A tablecloth restaurant is still one of the great rewards of civilization. - Harry Golden
RFE/RL Daily Report

No. 20, 29 January 1991





BALTIC STATES



SOVIETS SEIZE TWO LITHUANIAN CUSTOMS POSTS. On January 27 Soviet
Black Berets assaulted Lithuanian customs posts in the villages
of Medininkai and Lavariskes near the Belorussian border, AP
reported on January 28. The soldiers fired shots, confiscated
documents, broke windows, and beat up several customs officials
who did not, however, require hospitalization. The soldiers ordered
the customs officers not to reopen the posts. (Saulius Girnius)


LITHUANIAN SHOT BY SOVIET SOLDIERS. On January 28 a Lithuanian
man, Jonas Tautkus, was shot in the back of the head by Soviet
troops at a checkpoint on the road between Vilnius and Kaunas,
Reuter reported on January 29. He is in critical condition in
a hospital with brain damage. A military official confirmed that
there was a shooting and was quoted as saying: "We have contradictory
reports. There have been many such incidents, it is dificult
to say who shot at whom." (Saulius Girnius)

LITHUANIAN PARLIAMENT PROTEST. On January 28 the Lithuanian Supreme
Council's session, broadcast live over Radio Kaunas, unanimously
adopted a statement written by Lithuanian President Vytautas
Landsbergis and his deputy Ceslovas Stankevicius. The statement,
entitled "On the Threat of Military Dictatorship in the USSR
and on the Expansion of Aggression against Lithuania," condemned
the order of the USSR Ministries of Defense and Internal Affairs
organizing joint Army-MVD patrols beginning February 1 as a grave
danger for the public and gross violation of human rights. It
noted that laws passed by foreign governments were not valid
in Lithuania and declared: "in Lithuania it is most important
to halt the crimes of the USSR Army." (Saulius Girnius)

KUZMICKAS APPEAL TO NORDIC COUNCIL. Radio Kaunas on January 29
reported that Lithuanian Vice President Bronius Kuzmickas had
flown to Stockholm from Canada. On January 28 he presented an
appeal to the presidium of the Nordic Council calling on it to
create a commission to investigate the events in Lithuania on
January 13, to protest the transfer of Soviet troops from East
Europe to the Baltic States, and to bring up the question of
the Baltic States in the Conference of Security and Cooperation
in Europe. (Saulius Girnius)

BOMB DROPPED IN LITHUANIA. On January 28 an unidentified plane
dropped a bomb in the raion of Salcininkai, leaving a crater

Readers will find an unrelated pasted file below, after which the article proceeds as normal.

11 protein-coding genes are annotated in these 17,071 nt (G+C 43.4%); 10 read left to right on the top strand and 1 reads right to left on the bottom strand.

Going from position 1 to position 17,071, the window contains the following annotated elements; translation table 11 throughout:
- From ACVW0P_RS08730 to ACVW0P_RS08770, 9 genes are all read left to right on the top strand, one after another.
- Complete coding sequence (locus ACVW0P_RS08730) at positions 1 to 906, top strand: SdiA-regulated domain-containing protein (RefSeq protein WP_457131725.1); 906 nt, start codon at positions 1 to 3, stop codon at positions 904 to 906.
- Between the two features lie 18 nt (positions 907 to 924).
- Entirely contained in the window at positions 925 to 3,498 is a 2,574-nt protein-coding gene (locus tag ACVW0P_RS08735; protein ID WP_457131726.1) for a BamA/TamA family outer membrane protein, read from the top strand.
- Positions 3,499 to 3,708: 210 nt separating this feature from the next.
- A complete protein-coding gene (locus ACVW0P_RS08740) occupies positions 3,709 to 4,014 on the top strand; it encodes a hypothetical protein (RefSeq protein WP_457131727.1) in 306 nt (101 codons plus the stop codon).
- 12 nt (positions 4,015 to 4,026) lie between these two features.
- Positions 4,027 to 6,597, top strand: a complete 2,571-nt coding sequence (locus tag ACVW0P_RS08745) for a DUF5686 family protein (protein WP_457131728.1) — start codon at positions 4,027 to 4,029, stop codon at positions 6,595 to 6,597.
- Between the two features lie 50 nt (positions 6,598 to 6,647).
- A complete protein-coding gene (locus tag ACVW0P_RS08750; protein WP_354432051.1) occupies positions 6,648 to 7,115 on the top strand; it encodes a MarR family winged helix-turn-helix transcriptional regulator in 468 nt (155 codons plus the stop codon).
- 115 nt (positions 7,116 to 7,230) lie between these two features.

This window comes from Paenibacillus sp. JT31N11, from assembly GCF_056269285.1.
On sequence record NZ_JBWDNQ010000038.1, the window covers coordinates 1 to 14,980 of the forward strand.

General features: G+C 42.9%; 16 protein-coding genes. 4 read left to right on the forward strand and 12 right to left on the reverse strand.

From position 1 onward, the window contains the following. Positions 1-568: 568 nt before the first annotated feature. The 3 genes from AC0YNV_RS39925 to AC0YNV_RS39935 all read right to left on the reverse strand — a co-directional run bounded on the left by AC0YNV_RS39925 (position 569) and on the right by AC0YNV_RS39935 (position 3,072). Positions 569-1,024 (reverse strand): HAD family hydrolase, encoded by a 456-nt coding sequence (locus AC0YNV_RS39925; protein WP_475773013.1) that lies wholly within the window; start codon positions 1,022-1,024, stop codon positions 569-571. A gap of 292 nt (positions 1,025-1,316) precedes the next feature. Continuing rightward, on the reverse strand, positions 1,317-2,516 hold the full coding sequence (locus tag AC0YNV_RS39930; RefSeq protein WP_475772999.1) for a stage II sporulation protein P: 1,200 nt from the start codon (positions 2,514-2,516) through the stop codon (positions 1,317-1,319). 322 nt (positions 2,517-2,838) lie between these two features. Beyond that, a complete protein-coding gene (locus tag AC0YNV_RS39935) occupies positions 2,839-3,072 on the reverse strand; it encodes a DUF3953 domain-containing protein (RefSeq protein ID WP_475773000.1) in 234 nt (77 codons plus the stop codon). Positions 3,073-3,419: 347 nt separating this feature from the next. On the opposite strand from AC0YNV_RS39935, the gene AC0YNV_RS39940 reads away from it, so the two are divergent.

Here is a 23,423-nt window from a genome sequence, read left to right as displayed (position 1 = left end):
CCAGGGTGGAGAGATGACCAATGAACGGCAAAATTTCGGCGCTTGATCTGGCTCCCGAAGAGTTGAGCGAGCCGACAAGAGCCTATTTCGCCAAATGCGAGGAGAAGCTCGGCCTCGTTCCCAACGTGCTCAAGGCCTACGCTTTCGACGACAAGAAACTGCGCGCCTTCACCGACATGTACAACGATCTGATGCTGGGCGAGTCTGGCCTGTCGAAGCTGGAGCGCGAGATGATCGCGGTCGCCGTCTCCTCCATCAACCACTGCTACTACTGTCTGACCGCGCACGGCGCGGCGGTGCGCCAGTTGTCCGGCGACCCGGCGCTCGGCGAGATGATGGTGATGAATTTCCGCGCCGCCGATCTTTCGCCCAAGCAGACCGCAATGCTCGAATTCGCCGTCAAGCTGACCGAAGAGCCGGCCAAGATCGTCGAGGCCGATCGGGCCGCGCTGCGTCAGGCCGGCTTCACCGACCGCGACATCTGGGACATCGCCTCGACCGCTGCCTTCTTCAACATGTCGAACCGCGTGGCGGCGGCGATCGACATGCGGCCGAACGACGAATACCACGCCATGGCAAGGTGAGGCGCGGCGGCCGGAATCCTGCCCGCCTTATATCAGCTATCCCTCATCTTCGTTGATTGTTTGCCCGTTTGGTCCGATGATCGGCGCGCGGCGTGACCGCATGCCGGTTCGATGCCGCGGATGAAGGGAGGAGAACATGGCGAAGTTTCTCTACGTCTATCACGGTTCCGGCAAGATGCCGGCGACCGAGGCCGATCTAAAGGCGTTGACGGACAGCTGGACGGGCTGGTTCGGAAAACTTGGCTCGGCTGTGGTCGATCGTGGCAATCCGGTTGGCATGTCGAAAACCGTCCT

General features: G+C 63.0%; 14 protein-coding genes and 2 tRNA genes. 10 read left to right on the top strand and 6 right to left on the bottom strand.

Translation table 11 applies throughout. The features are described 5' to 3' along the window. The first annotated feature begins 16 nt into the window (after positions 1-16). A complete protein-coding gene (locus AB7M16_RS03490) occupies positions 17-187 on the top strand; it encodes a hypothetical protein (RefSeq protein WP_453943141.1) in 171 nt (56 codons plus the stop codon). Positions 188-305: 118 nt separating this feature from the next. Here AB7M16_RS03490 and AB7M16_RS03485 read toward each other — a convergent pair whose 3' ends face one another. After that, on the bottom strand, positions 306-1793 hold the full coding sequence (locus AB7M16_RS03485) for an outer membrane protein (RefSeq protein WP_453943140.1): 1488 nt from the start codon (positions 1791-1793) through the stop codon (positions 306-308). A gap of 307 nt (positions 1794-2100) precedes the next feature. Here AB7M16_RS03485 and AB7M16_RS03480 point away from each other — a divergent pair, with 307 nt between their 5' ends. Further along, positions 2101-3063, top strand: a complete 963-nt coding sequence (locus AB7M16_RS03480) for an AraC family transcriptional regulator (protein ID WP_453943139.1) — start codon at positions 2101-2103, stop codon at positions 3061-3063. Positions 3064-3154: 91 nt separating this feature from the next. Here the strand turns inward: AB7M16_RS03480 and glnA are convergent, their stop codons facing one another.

4-5 meters deep and about 20 meters wide, AFP reported that day.
The bomb did not cause any casualties, but broke windows and
knocked down power and telephone lines. The Lithuanian authorities
are investigating the incident; the Soviet military denies any
knowledge of it. (Saulius Girnius)

BIELECKI SAYS POLAND SUPPORTS LITHUANIA, BUT... Polish Prime
Minister Jan Krzysztof Bielecki told Der Spiegel of January 28
that while Poland supports Lithuania's striving for sovereignty,
he sees no reason "why Poland should be the first" country to
recognize formally Lithuanian independence. Bielecki stressed
the significant reconciliation between ethnic Poles and native
Lithuanians that has taken place since the Soviet military intervention,
with common goals developing a "spirit of solidarity." (Roman
Stefanowski)

POLISH PROTEST ON LATVIA. The All-Poland Club of Friends of Latvia
has issued a strong protest against "the brutal violations by
the Soviet authorities of human rights in Latvia". The statement,
according to PAP of January 28, demands an immediate stop to
the campaign of repression and activities directed against the
legal authorities of the Republic of Latvia and its people. The
Friends of Latvia also demand the immediate withdrawal "of Soviet
occupational forces" from Latvia and the other Baltic states.
(Roman Stefanowski)

NISHANOV IN RIGA TO ORGANIZE TALKS. Rafik Nishanov, Chairman
of the Soviet of Nationalities of the USSR Supreme Soviet, arrived
in Riga on January 28 to try to organize meetings between the
Latvian leadership and representatives of various political and
public movements. Nishanov was accompanied by USSR deputies Anatolii
Denisov and Nikolai Sychev, according to TASS and Radio Riga
of January 28. The announced purpose of their presence and the
meetings that they are to organize is to diffuse tensions in
Latvia. Following his previous fact-finding trip to Latvia, Denisov's